HMF investors to repay distributions

Allan Hubbard.
Allan Hubbard.
Fifty investors in Hubbard Management Funds will have to repay more than $3 million of distributions made in March after a High Court decision.

A reaction by an investor to the Otago Daily Times yesterday was brief.

"Good luck with that," he said.

Among some of the problems seen in repaying the money was whether it had been used to repay other debts, such as bank loans and overdrafts. It could also have been reinvested into other funds or used as discretionary income.

Grant Thornton, the statutory managers of Hubbard Management Funds (HMF), said it had received direction on how to allocate the fund, worth about $44 million, to investors.

The court's decision was to accept a model submitted by Jean Hubbard, the widow of the late Alan Hubbard.

Additional work needed to make the required calculations was being undertaken.

The court directed that cash invested less any cash withdrawals was the first call on the fund. Any remaining assets were to be distributed as return on each investor's position, reflecting the returns of each year.

"This ignores the returns and capital growth that were shown on the statements provided to investors by Mr Hubbard," the managers said.

The interim distributions were made following directions from the court earlier this year.

"Our role is to seek court approval for key decisions, then implement those decisions. As a result, we do not intend to appeal."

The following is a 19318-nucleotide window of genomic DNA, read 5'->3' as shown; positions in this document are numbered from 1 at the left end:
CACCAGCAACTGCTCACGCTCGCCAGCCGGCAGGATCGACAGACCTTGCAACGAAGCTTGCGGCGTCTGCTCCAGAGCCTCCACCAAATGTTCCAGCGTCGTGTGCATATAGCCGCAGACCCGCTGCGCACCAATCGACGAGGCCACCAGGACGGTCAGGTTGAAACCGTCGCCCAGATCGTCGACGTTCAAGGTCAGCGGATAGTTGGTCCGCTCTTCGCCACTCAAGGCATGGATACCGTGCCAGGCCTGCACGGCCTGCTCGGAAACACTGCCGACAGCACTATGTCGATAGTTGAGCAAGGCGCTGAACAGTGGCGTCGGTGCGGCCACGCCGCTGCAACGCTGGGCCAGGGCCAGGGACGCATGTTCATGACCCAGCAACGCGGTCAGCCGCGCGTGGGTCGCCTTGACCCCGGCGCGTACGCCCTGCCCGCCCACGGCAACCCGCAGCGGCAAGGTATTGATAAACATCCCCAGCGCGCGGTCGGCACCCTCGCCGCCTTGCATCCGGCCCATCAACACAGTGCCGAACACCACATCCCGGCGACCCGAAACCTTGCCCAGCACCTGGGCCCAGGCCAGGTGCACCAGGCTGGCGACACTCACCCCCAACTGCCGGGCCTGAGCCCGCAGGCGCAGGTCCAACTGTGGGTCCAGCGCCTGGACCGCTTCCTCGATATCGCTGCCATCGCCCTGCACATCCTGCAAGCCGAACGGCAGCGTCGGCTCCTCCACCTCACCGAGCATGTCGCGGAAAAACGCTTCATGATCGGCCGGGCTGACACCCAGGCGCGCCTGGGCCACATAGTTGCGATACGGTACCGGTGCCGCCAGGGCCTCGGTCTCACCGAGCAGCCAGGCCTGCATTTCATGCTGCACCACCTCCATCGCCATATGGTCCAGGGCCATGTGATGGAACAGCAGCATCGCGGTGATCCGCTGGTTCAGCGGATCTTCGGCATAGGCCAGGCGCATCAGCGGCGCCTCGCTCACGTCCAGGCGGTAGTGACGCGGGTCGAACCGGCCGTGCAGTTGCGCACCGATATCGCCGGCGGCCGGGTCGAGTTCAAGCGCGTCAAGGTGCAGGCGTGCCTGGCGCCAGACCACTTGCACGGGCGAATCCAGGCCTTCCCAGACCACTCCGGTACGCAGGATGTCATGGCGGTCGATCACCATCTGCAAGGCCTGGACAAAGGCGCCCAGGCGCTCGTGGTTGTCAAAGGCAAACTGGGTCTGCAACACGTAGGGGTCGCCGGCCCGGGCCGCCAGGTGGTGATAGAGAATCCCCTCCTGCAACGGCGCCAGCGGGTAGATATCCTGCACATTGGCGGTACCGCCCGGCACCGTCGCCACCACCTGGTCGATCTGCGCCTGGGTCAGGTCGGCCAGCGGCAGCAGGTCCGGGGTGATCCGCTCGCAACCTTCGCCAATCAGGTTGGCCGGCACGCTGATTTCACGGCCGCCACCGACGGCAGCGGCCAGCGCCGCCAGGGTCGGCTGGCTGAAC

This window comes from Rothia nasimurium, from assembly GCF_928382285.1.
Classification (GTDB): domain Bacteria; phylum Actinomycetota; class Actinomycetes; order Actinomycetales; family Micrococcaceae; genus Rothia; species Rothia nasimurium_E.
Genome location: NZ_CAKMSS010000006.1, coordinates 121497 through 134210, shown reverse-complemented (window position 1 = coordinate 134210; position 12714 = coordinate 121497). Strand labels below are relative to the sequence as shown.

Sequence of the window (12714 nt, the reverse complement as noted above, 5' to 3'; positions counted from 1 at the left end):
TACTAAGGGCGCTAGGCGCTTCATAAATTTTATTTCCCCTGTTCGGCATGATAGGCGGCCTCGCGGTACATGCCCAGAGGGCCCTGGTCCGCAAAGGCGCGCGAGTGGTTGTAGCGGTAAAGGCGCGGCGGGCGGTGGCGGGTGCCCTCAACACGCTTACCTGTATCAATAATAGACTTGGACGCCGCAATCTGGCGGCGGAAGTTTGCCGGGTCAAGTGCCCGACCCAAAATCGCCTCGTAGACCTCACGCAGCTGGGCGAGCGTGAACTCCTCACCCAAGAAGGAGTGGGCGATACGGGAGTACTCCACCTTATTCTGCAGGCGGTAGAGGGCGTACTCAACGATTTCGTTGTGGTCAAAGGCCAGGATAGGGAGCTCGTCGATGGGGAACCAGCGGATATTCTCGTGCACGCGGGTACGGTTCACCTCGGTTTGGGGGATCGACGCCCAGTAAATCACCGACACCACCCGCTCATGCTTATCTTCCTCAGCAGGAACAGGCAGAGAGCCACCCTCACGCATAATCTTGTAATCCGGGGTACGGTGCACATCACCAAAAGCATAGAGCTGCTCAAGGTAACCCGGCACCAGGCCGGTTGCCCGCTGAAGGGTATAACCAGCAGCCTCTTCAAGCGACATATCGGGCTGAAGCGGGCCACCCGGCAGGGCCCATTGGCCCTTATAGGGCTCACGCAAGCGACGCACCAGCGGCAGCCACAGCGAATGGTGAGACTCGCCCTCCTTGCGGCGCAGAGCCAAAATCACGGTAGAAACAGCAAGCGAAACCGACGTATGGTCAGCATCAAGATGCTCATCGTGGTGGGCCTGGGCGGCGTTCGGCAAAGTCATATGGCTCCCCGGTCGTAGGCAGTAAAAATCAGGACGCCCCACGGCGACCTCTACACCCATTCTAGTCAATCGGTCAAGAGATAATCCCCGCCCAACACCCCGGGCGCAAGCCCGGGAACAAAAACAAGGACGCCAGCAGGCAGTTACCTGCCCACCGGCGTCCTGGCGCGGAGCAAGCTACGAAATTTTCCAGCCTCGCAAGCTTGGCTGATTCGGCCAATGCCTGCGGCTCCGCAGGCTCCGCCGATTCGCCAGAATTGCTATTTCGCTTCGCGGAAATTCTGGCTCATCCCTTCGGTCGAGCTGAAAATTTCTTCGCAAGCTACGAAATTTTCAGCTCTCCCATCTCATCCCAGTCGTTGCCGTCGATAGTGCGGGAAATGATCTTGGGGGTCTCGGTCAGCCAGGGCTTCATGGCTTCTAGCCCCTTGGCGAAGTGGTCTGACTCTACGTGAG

Work had already started to implement the court's directions but the managers warned it would take weeks.

The managers would write to each investor to set out their understanding of their cash contributions and withdrawals.

Investors could review that against their own records and advise of any errors.

"We cannot undertake any distributions until we have completed the verification process."

In the 11th statutory managers' report, Grant Thornton said the court decision would have a significant impact on the determination of the amounts due for many investors when compared with the balance on the March 31, 2010 statements.

The investors most affected would be those who had had significant gains recorded on their statements and who had also withdrawn more funds from HMF than they had put in.

The decision might be appealed by some investors, the statutory managers said. If so, any distributions would be delayed.

A review of HMF's investments showed the Ebos Group was up 9.94% in the three months ended May with strong institutional take-up of the Stewart Family stake, Mainfreight was up 33%, Ryman Healthcare was up 15% on record earnings, Mercer Group was up 69.2% on light volume and an announcement of exclusive rights to Wilsonart, Smartpay was up 33.92% on news of restructure, recapitalisation and new management, and Olympus Pacific Minerals was down 30.34% on lower gold price and risk appetite.

Total costs incurred in the statutory management of HMF from June 2010 to May 2012 have reached $4.57 million, with Grant Thornton receiving $1.89 million and legal costs reaching nearly $1.3 million. Third-party disbursements make up $821,000 and GST comprises $577,000.

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